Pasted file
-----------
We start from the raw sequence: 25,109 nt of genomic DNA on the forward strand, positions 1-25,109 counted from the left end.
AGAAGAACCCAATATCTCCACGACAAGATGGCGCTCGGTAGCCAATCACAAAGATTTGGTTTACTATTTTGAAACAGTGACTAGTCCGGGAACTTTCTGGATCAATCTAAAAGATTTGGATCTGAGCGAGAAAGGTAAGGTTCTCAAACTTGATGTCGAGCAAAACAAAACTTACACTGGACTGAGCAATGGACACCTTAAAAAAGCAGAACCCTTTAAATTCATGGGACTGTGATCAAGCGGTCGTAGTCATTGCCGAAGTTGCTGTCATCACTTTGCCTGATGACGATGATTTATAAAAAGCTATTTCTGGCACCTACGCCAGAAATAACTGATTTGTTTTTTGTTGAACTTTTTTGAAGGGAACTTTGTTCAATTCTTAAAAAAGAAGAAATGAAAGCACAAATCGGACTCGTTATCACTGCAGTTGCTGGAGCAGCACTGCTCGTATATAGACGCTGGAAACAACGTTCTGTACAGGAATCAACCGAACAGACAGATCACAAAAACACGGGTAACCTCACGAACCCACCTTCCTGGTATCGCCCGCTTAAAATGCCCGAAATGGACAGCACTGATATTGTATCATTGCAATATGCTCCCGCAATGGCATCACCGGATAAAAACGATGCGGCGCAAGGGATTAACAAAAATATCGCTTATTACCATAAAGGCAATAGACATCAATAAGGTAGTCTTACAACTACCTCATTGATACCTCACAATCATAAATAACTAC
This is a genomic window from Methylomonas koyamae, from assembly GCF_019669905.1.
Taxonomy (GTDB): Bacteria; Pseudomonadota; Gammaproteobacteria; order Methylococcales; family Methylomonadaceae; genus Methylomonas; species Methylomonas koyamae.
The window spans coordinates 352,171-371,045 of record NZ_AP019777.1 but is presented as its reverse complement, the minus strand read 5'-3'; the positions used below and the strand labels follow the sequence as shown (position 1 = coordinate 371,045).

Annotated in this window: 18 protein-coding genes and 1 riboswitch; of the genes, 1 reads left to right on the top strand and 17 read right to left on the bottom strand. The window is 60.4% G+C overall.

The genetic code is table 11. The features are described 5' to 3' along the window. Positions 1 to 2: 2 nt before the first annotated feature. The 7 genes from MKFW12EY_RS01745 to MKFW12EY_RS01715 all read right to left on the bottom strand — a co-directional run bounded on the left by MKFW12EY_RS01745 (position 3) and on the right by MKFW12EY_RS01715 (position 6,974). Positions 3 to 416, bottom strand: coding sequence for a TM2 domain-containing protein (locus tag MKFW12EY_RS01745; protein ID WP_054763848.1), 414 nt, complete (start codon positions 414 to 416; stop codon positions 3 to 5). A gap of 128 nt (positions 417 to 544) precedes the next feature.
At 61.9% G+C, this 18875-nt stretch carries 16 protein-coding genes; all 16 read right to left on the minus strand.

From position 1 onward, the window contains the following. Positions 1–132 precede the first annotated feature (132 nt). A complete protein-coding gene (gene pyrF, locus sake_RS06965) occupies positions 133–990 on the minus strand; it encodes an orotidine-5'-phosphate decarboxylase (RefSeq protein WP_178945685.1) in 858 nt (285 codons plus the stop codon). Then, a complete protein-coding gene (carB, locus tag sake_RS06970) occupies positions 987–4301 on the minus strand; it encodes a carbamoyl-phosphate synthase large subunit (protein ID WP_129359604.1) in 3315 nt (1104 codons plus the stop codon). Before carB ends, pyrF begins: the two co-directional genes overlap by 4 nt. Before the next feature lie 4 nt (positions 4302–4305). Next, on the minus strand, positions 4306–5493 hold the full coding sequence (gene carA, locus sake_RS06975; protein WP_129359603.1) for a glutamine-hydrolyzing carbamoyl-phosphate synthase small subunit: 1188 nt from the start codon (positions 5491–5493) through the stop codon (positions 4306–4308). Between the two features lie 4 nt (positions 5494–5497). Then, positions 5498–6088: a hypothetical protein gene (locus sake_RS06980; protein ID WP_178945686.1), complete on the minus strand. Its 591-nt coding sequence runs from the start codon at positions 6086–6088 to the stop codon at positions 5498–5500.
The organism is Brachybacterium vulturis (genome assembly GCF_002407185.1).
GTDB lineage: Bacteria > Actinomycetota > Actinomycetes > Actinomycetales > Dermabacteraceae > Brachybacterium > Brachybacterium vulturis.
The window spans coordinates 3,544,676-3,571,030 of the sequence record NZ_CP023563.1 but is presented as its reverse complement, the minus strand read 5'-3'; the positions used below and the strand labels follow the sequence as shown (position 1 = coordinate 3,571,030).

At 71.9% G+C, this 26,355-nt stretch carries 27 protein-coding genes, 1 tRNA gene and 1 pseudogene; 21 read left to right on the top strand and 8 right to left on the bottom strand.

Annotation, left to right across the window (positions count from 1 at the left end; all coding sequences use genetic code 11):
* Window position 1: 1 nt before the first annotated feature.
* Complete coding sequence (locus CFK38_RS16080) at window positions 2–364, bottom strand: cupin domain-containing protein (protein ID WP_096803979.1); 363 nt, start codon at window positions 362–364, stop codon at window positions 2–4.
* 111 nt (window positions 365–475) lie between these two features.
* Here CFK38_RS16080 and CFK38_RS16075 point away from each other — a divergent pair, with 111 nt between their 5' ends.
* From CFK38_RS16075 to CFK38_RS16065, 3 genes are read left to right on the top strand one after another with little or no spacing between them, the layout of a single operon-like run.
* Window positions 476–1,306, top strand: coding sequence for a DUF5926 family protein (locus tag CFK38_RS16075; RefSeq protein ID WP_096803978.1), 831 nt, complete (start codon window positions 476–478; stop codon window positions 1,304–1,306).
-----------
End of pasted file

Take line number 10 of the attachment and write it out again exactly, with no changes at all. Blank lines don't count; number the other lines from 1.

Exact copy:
The organism is Brachybacterium vulturis (genome assembly GCF_002407185.1).